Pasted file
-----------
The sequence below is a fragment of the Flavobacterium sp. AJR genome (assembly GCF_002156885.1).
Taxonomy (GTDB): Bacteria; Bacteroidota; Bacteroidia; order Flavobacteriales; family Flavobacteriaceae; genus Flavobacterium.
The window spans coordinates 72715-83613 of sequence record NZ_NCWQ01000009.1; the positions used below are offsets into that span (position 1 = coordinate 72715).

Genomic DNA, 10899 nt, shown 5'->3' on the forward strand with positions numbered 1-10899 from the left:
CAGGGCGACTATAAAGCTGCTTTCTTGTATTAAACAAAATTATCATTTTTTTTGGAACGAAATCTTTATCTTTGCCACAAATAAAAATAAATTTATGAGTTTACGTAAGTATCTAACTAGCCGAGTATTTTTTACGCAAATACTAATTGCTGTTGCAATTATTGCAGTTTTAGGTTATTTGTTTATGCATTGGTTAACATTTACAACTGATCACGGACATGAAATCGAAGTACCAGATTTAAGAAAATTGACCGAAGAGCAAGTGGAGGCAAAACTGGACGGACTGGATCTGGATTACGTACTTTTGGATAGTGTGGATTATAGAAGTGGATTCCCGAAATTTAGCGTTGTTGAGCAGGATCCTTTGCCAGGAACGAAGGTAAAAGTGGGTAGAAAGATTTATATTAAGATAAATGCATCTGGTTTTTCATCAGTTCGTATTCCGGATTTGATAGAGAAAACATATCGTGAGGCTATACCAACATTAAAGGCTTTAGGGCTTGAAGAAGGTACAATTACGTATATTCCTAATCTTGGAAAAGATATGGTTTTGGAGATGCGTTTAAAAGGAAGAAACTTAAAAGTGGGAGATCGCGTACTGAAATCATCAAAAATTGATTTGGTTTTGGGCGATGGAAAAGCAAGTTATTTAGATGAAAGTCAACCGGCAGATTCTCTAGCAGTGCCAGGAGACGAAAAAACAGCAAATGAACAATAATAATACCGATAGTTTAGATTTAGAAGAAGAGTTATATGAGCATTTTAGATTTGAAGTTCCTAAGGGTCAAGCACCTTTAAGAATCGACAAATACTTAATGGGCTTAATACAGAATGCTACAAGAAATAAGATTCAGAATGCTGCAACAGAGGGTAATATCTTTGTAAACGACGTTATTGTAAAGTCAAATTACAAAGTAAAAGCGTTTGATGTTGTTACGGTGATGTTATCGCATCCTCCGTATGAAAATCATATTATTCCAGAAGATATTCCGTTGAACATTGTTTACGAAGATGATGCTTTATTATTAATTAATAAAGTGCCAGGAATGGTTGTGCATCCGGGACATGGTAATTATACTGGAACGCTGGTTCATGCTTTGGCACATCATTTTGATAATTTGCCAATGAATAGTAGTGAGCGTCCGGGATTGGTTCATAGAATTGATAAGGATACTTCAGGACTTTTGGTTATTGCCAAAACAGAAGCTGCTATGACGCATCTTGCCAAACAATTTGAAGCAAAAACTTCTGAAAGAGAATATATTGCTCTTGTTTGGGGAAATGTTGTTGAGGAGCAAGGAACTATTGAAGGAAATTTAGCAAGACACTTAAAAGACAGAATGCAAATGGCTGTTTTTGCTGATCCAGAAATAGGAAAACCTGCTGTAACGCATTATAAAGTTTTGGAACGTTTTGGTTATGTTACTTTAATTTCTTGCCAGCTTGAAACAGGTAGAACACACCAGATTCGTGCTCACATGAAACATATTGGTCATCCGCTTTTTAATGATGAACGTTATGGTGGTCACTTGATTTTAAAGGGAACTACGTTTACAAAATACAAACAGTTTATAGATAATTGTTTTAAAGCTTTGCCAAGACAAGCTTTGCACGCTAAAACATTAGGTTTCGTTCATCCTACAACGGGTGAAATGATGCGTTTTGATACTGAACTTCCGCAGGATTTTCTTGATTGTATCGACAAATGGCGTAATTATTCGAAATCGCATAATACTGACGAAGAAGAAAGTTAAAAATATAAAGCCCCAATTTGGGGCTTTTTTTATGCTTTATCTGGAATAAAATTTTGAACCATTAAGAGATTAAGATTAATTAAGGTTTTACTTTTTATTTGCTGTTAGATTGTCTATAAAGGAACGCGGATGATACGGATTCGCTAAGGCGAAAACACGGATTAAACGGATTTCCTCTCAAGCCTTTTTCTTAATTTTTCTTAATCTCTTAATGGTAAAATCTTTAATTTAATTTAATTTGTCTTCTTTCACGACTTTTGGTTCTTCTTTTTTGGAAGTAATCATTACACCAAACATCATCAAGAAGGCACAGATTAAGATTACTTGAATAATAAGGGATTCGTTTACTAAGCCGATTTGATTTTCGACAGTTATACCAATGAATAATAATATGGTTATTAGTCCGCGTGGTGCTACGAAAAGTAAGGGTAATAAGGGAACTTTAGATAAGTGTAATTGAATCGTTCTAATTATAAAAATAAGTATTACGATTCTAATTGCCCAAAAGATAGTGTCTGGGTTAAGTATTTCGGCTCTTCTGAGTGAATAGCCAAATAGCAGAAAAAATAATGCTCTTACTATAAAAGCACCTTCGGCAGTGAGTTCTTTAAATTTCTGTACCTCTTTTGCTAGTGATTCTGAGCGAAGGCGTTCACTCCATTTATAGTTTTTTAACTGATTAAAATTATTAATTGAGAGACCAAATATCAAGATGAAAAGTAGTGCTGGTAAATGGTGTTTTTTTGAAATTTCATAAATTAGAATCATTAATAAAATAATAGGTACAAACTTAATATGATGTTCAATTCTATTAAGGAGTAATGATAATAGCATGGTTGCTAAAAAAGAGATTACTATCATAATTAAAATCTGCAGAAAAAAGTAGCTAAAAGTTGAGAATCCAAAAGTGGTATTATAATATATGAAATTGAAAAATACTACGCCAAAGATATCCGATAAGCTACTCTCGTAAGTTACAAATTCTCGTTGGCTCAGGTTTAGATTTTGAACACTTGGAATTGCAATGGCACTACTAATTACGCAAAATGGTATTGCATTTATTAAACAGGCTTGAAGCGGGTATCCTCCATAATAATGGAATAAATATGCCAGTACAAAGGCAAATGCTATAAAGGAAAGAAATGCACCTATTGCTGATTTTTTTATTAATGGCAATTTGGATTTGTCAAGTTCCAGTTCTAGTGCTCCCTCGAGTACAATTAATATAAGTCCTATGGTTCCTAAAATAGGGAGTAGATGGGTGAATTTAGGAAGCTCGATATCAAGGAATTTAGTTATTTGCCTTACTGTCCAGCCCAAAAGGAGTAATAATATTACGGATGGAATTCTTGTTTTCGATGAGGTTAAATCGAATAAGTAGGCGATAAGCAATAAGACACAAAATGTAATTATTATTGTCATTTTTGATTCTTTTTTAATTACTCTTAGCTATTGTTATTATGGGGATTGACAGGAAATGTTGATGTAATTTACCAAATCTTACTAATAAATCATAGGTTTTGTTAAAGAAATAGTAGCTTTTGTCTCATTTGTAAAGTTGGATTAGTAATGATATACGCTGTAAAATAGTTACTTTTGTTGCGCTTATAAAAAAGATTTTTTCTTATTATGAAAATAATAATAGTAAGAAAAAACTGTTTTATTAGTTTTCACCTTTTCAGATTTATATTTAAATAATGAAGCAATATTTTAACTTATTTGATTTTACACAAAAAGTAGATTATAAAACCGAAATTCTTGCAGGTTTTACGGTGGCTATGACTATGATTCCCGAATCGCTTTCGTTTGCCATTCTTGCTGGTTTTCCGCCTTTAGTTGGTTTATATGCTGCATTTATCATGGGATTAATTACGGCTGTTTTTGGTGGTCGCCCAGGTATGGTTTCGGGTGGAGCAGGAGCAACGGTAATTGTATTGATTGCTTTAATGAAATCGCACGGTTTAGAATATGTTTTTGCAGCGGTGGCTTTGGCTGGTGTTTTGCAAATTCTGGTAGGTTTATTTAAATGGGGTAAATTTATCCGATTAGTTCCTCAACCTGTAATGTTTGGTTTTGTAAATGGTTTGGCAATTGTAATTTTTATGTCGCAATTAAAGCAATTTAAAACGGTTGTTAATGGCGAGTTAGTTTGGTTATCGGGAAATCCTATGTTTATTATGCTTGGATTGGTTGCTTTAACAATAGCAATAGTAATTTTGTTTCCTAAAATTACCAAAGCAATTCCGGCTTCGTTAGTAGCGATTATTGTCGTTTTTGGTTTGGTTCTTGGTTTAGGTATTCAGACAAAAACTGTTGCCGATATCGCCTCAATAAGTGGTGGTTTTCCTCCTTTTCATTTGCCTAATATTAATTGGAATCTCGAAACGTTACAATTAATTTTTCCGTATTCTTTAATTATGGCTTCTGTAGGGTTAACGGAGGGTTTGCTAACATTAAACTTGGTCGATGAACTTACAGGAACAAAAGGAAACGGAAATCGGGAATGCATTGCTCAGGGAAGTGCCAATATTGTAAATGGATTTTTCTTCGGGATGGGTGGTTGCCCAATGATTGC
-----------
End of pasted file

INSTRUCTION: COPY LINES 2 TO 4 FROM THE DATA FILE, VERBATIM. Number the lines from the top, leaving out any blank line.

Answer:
Taxonomy (GTDB): Bacteria; Bacteroidota; Bacteroidia; order Flavobacteriales; family Flavobacteriaceae; genus Flavobacterium.
The window spans coordinates 72715-83613 of sequence record NZ_NCWQ01000009.1; the positions used below are offsets into that span (position 1 = coordinate 72715).

Genomic DNA, 10899 nt, shown 5'->3' on the forward strand with positions numbered 1-10899 from the left: